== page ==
Students from Around the World Gather to Use Media Literacy to Change the World




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Students from Around the World Gather to Use Media Literacy to Change the World

Seventy six students from twenty countries take part in the ninth Salzburg Academy on Media and Global Change Students and faculty of the ninth Salzburg Academy on Media and Global ChangeSeventy-six students from 20 countries on five continents came together with three major global partners in Salzburg, Austria this month with one shared goal: to discover how digital media can tackle issues of both local and global concern.  The international cohort of the Salzburg Academy on Media and Global Change, together with the United Nations Development Program (UNDP), the Red Cross Red Crescent Climate Centre and Global Voices, and led by academic, development and media experts, sought to develop innovative media tools to better understand media literacy and address challenges from climate change to women rights.Now in its ninth year, the Salzburg Academy began in 2007 as a partnership between Salzburg Global Seminar and the International Center for Media and the Public Agenda at the University of Maryland. This partnership has now expanded to include universities from across the world, as well as international media and development organizations. During the three week program at Schloss Leopoldskron, home of Salzburg Global Seminar, the students participated in skill-enhancing workshops and intense small group discussions; attended expert-led lectures; and ultimately developed case studies, innovative strategies, and media tools with the goal of creating real life impact in their local and global communities.Building on last year’s work with the UNDP’s Knowledge, Innovation and Capacity Group (KICG), the 2015 program – Civic Voices: Justice, Rights and Social Change – engaged another two international groups: the Red Cross Red Crescent Climate Centre and Global Voices. The three partners presented the students with a specific challenge for which they had three weeks to develop media-based solutions: empower women, improve community resilience to climate change-induced disasters, and increase civic engagement through enhanced technology and online communities. The program was led by a keynote speech from Lucio Mesquita, Director of BBC Monitoring, on “Monitoring the News and the Challenges News Providers Face in Digital Era,” as well as lectures from representatives of each partner organization. Margot Steenbergen, a program officer from the Climate Centre, conducted a gaming workshop with students to help them understand the value of games in creating awareness about complex issues like climate change. Maya Morsy, regional gender team leader for the UNDP Regional Bureau of Arab States in Egypt, discussed the role media can play in empowering women through better representation. Ivan Sigal, Executive Director at Global Voices, discussed the power of the internet and online media in reaching communities under-represented in mass media and increasing civic engagement.Faculty from partner universities, guest lecturers, and visiting scholars, guided the students as they worked in small groups critically analyzing the three problems presented to them and developing in-depth case studies that reflected the issues of climate change, women’s rights and lack of online resources on a global scale and the role media can play in countering them.Case studies done by students presented diverse innovative solutions to issues like gender inequality within media industry, promoting marginal communities online, and building community resilience:Empowered by Art: Breaking gender stereotypesI Create Change: Building online presence for marginalized communitiesFloods in Europe and United SatesBooks on Board: Bringing Education to GirlsIn addition to lectures and workshops, the students were also treated to the world premiere of long-serving faculty member Roman Gerodimos’s short films, At the Edge of the Present, a short film on “urban coexistence,” as well as an advanced preview of the forthcoming A Certain Type of Freedom, which focuses on youth and the city. Students also worked in teams to produce their own videos, led by award-winning documentary makers Sanjeev Chatterjee and Rhys Daunic. These videos have now been collected into a “mosaic” showcasing their three weeks’ work.Students also worked on individual videos for their media action plans:Gender Inequality: #KarimWaLayla ComicFloodbuddies: Urban ResilienceMy Voice: Marginalized communities breaking stereotypesSoap Opera on Radio: Empowering Malian WomenAll participants took part in a weekly photo contest with the themes “I share therefore I am,” “Never mistake motion for action” and “All change comes from inside”. Outside of lecture halls and seminar rooms, students also got a chance to travel to the Mauthausen Memorial, the site of the former Nazi concentration camp.Mohammad Hasan, graduate student at Jordan Media Institute, had applied for the program because he wanted to learn “how we can engage together in an action and bring change regardless of our thoughts and ideologies.”“This experience will contribute in shaping new thoughts for me that will reflect on my community and my friends and my family, how to engage with them in an environment that encourages all of us to participate,” he said.Encouraged by her professor back at home, Leonida Kombo, an undergraduate student at Daystar University had applied for the Academy because she wanted to meet people from different countries.She said her time at the Academy has been an inspiring one, especially her interaction with other students. “You see things from a different perspective, you are in a new environment where people have different ideas on things. And things you thought were normal all over the world might just be unique to your own country and you start to appreciate people’s differences when you actually get to interact with them first hand.”As it has been from the start, the Salzburg Academy is not just “on Media” but also “Global Change,” and in the words of famed anthropologist Margaret Mead, chair of the first ever session of Salzburg Global Seminar: “Never doubt that a small group of thoughtful, committed citizens can change the world; indeed, it's the only thing that ever has.”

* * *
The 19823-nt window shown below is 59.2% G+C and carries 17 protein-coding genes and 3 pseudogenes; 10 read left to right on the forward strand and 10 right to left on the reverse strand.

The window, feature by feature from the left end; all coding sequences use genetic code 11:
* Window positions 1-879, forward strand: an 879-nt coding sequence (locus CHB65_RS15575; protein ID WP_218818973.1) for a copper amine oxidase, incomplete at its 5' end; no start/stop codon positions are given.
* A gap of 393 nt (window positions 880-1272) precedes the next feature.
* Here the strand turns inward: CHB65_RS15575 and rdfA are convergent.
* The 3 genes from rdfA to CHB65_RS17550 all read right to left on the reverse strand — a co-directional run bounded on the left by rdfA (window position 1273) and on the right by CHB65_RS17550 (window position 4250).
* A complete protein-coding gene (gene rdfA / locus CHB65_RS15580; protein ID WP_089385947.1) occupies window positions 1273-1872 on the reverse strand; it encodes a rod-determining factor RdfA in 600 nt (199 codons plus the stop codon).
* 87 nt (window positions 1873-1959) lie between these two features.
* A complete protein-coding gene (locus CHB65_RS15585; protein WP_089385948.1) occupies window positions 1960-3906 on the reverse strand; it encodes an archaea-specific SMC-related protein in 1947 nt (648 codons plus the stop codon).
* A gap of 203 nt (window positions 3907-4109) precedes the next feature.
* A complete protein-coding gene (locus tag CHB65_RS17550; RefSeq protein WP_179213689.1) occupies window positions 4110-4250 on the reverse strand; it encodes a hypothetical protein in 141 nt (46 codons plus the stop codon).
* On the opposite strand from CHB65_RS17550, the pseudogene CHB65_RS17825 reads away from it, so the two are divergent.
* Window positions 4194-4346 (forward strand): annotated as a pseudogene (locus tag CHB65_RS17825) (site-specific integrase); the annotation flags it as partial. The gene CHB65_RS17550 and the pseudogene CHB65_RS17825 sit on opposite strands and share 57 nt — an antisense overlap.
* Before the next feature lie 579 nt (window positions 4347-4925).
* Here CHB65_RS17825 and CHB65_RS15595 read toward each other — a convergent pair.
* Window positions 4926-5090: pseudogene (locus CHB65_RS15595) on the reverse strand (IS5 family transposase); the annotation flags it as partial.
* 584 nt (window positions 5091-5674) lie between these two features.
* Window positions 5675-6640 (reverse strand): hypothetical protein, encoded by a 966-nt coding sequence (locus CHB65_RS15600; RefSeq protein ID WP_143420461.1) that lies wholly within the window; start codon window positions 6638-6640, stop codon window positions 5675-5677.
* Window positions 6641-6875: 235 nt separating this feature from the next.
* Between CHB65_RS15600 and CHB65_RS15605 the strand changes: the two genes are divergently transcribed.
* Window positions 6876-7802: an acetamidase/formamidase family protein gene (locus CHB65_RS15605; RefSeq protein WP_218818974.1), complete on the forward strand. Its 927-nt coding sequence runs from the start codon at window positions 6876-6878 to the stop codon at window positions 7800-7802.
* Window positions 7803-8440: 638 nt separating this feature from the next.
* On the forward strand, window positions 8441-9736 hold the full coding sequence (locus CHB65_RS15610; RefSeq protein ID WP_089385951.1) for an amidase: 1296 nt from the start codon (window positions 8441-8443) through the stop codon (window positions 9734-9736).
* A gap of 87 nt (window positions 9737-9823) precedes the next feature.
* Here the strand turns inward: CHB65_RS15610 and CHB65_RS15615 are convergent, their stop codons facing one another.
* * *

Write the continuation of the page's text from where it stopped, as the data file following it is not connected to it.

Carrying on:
The Salzburg Academy on Media and Global Change: Civic Voices: Justice, Rights, and Social Change is held in partnership with American University of BeirutAmerican University of SharjahBournemouth UniversityJordan Media InstituteEmerson CollegeIberoamericana UniversityPontificia Universidad Catolica ArgentinaSt. Pölten University of Applied SciencesChinese University of Hong KongUniversity of MarylandUniversity of Miami,University of Rhode IslandUniversity of St Cyril and Methodius, and University of Texas.